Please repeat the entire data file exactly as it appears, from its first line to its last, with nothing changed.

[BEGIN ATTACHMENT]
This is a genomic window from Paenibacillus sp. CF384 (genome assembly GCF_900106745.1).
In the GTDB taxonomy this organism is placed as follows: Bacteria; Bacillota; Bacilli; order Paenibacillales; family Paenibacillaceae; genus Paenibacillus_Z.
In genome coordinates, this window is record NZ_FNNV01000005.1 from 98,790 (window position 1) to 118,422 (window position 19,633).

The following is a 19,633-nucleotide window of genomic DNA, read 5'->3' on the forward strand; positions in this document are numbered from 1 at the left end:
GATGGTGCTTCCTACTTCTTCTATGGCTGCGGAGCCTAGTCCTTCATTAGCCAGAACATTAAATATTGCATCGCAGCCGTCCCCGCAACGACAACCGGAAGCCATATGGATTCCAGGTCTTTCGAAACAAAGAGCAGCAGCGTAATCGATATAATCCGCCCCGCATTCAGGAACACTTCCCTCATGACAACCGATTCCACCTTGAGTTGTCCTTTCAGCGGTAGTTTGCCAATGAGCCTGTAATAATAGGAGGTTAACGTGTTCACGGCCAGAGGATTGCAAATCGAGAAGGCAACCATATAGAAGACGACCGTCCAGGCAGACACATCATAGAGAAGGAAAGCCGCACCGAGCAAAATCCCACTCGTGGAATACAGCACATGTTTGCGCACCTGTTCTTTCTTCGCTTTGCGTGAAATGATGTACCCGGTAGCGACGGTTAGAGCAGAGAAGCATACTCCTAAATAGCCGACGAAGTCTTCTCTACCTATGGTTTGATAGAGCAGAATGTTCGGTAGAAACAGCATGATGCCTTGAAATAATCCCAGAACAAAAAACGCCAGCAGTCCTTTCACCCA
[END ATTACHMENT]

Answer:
This is a genomic window from Paenibacillus sp. CF384 (genome assembly GCF_900106745.1).
In the GTDB taxonomy this organism is placed as follows: Bacteria; Bacillota; Bacilli; order Paenibacillales; family Paenibacillaceae; genus Paenibacillus_Z.
In genome coordinates, this window is record NZ_FNNV01000005.1 from 98,790 (window position 1) to 118,422 (window position 19,633).

The following is a 19,633-nucleotide window of genomic DNA, read 5'->3' on the forward strand; positions in this document are numbered from 1 at the left end:
GATGGTGCTTCCTACTTCTTCTATGGCTGCGGAGCCTAGTCCTTCATTAGCCAGAACATTAAATATTGCATCGCAGCCGTCCCCGCAACGACAACCGGAAGCCATATGGATTCCAGGTCTTTCGAAACAAAGAGCAGCAGCGTAATCGATATAATCCGCCCCGCATTCAGGAACACTTCCCTCATGACAACCGATTCCACCTTGAGTTGTCCTTTCAGCGGTAGTTTGCCAATGAGCCTGTAATAATAGGAGGTTAACGTGTTCACGGCCAGAGGATTGCAAATCGAGAAGGCAACCATATAGAAGACGACCGTCCAGGCAGACACATCATAGAGAAGGAAAGCCGCACCGAGCAAAATCCCACTCGTGGAATACAGCACATGTTTGCGCACCTGTTCTTTCTTCGCTTTGCGTGAAATGATGTACCCGGTAGCGACGGTTAGAGCAGAGAAGCATACTCCTAAATAGCCGACGAAGTCTTCTCTACCTATGGTTTGATAGAGCAGAATGTTCGGTAGAAACAGCATGATGCCTTGAAATAATCCCAGAACAAAAAACGCCAGCAGTCCTTTCACCCA